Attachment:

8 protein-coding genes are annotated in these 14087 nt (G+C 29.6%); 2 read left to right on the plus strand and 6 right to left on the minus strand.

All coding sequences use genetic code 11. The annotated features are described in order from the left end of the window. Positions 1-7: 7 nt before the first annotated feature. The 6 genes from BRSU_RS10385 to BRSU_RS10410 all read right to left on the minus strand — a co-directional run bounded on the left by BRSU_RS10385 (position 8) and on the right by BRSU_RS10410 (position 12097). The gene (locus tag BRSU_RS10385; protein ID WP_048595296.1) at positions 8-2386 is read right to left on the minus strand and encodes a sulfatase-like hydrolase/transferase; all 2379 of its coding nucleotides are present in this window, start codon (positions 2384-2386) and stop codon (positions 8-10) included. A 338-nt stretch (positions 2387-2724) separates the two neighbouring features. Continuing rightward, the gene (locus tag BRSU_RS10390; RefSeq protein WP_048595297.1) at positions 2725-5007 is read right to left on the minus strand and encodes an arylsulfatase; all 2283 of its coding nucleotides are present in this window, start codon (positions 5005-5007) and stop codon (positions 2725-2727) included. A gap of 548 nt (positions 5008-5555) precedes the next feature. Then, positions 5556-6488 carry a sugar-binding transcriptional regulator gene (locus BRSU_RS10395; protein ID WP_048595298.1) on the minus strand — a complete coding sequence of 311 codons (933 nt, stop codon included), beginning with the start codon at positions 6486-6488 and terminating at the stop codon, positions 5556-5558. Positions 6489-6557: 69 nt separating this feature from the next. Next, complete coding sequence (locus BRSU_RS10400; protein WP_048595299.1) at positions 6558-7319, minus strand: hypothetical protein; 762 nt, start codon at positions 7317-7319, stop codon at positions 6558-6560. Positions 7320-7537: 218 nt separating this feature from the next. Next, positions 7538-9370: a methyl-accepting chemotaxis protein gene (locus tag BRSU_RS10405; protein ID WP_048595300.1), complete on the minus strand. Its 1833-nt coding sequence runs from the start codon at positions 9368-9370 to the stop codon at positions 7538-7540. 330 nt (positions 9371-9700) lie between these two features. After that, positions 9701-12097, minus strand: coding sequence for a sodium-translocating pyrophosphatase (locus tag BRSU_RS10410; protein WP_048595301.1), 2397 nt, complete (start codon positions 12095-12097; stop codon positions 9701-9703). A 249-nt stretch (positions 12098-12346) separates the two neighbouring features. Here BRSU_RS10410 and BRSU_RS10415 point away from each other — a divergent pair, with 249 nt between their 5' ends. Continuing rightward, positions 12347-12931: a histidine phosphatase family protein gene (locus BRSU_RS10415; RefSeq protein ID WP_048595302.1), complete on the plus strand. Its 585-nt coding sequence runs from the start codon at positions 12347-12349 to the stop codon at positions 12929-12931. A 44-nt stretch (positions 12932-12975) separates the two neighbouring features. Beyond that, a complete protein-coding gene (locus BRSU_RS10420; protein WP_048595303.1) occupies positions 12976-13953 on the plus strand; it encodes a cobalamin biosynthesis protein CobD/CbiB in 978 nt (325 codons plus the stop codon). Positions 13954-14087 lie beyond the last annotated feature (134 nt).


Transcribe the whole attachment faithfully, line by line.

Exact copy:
8 protein-coding genes are annotated in these 14087 nt (G+C 29.6%); 2 read left to right on the plus strand and 6 right to left on the minus strand.

All coding sequences use genetic code 11. The annotated features are described in order from the left end of the window. Positions 1-7: 7 nt before the first annotated feature. The 6 genes from BRSU_RS10385 to BRSU_RS10410 all read right to left on the minus strand — a co-directional run bounded on the left by BRSU_RS10385 (position 8) and on the right by BRSU_RS10410 (position 12097). The gene (locus tag BRSU_RS10385; protein ID WP_048595296.1) at positions 8-2386 is read right to left on the minus strand and encodes a sulfatase-like hydrolase/transferase; all 2379 of its coding nucleotides are present in this window, start codon (positions 2384-2386) and stop codon (positions 8-10) included. A 338-nt stretch (positions 2387-2724) separates the two neighbouring features. Continuing rightward, the gene (locus tag BRSU_RS10390; RefSeq protein WP_048595297.1) at positions 2725-5007 is read right to left on the minus strand and encodes an arylsulfatase; all 2283 of its coding nucleotides are present in this window, start codon (positions 5005-5007) and stop codon (positions 2725-2727) included. A gap of 548 nt (positions 5008-5555) precedes the next feature. Then, positions 5556-6488 carry a sugar-binding transcriptional regulator gene (locus BRSU_RS10395; protein ID WP_048595298.1) on the minus strand — a complete coding sequence of 311 codons (933 nt, stop codon included), beginning with the start codon at positions 6486-6488 and terminating at the stop codon, positions 5556-5558. Positions 6489-6557: 69 nt separating this feature from the next. Next, complete coding sequence (locus BRSU_RS10400; protein WP_048595299.1) at positions 6558-7319, minus strand: hypothetical protein; 762 nt, start codon at positions 7317-7319, stop codon at positions 6558-6560. Positions 7320-7537: 218 nt separating this feature from the next. Next, positions 7538-9370: a methyl-accepting chemotaxis protein gene (locus tag BRSU_RS10405; protein ID WP_048595300.1), complete on the minus strand. Its 1833-nt coding sequence runs from the start codon at positions 9368-9370 to the stop codon at positions 7538-7540. 330 nt (positions 9371-9700) lie between these two features. After that, positions 9701-12097, minus strand: coding sequence for a sodium-translocating pyrophosphatase (locus tag BRSU_RS10410; protein WP_048595301.1), 2397 nt, complete (start codon positions 12095-12097; stop codon positions 9701-9703). A 249-nt stretch (positions 12098-12346) separates the two neighbouring features. Here BRSU_RS10410 and BRSU_RS10415 point away from each other — a divergent pair, with 249 nt between their 5' ends. Continuing rightward, positions 12347-12931: a histidine phosphatase family protein gene (locus BRSU_RS10415; RefSeq protein ID WP_048595302.1), complete on the plus strand. Its 585-nt coding sequence runs from the start codon at positions 12347-12349 to the stop codon at positions 12929-12931. A 44-nt stretch (positions 12932-12975) separates the two neighbouring features. Beyond that, a complete protein-coding gene (locus BRSU_RS10420; protein WP_048595303.1) occupies positions 12976-13953 on the plus strand; it encodes a cobalamin biosynthesis protein CobD/CbiB in 978 nt (325 codons plus the stop codon). Positions 13954-14087 lie beyond the last annotated feature (134 nt).